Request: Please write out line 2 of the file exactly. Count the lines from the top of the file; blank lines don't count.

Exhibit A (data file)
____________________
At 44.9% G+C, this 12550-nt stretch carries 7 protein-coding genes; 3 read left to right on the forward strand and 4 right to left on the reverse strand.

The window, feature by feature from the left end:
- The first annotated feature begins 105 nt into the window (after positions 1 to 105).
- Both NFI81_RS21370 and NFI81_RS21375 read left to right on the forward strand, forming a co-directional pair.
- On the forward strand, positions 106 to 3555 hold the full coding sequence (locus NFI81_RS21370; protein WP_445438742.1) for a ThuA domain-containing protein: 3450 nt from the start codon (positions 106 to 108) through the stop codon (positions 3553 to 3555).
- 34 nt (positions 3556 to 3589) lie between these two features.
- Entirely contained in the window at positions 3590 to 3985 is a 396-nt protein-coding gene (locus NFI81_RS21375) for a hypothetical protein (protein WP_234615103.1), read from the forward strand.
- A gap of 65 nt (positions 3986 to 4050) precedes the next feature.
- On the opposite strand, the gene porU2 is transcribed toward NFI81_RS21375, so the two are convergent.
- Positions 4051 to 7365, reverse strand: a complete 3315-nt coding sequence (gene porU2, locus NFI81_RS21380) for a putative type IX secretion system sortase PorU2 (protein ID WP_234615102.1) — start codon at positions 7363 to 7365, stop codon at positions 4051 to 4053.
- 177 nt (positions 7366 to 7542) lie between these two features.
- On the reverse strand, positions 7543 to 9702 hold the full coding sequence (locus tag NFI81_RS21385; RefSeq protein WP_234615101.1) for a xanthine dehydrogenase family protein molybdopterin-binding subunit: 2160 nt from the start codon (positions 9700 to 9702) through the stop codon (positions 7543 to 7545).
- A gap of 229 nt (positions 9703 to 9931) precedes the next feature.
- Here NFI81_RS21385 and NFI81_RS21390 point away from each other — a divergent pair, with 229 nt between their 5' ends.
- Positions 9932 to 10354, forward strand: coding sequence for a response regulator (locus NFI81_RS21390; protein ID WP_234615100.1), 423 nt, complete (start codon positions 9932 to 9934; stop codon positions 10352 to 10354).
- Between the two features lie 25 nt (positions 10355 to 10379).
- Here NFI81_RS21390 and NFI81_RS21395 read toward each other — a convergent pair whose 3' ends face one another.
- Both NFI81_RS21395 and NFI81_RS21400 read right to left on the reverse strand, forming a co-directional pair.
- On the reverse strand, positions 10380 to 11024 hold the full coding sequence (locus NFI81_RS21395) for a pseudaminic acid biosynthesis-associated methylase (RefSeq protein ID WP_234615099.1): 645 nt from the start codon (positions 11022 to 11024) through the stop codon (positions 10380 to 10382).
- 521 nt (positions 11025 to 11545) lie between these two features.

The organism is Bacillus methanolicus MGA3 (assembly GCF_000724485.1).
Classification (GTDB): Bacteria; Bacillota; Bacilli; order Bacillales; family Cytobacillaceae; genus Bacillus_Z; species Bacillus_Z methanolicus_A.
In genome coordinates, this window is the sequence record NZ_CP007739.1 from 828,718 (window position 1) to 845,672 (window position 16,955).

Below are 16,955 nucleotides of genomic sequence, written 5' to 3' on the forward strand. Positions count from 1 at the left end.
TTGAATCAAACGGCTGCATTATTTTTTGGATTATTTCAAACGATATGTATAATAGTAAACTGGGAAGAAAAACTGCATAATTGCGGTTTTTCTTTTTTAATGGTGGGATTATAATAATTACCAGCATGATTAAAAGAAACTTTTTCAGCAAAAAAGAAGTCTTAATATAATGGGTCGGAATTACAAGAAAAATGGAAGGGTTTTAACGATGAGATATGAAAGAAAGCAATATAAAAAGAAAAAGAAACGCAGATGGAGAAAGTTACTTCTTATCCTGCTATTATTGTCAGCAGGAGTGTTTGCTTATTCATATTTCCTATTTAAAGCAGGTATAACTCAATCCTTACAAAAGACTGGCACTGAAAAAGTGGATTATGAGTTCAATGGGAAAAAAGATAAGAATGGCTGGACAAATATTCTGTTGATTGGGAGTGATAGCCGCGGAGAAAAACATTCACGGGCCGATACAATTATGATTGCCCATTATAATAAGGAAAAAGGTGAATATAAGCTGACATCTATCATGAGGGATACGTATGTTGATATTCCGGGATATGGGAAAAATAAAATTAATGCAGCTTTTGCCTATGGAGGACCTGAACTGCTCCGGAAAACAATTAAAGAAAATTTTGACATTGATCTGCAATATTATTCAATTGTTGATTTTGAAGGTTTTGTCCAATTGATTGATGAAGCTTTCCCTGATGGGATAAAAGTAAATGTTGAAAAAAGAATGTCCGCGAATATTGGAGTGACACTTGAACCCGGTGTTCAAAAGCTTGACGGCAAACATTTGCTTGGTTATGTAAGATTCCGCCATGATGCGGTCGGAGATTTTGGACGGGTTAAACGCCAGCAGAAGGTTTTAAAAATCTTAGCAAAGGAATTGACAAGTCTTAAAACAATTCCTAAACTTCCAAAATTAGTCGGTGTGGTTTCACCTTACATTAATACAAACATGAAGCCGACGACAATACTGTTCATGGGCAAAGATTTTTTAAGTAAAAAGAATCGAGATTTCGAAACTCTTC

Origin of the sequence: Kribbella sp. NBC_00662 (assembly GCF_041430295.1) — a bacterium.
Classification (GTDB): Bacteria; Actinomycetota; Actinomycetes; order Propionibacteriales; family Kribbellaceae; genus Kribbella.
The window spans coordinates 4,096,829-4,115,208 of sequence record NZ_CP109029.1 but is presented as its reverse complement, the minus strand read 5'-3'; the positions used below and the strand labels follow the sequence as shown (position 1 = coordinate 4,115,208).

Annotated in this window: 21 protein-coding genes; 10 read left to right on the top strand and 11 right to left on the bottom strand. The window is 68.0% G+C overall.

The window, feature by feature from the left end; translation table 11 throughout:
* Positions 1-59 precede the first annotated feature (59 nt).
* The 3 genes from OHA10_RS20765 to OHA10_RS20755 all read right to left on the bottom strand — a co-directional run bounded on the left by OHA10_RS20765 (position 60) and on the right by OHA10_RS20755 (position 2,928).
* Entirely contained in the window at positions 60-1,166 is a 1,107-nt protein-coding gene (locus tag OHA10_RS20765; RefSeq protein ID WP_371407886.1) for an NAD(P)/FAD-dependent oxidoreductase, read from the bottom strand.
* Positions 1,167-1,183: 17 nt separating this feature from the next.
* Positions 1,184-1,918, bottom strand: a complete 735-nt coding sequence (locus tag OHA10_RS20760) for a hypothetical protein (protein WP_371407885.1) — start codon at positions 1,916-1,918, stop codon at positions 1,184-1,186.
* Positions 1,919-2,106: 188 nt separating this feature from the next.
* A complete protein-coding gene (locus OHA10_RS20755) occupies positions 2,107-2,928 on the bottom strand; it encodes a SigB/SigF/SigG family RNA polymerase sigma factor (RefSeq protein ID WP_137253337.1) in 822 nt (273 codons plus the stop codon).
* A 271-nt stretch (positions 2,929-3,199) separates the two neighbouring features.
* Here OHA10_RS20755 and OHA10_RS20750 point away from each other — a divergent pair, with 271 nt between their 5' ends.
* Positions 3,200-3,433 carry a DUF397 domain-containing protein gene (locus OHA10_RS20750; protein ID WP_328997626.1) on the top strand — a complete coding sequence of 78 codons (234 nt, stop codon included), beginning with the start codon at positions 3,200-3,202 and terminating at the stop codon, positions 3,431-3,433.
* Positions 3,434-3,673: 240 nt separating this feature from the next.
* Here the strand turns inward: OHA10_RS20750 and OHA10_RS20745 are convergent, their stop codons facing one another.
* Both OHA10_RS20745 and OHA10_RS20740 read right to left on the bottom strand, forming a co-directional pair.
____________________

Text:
The window, feature by feature from the left end: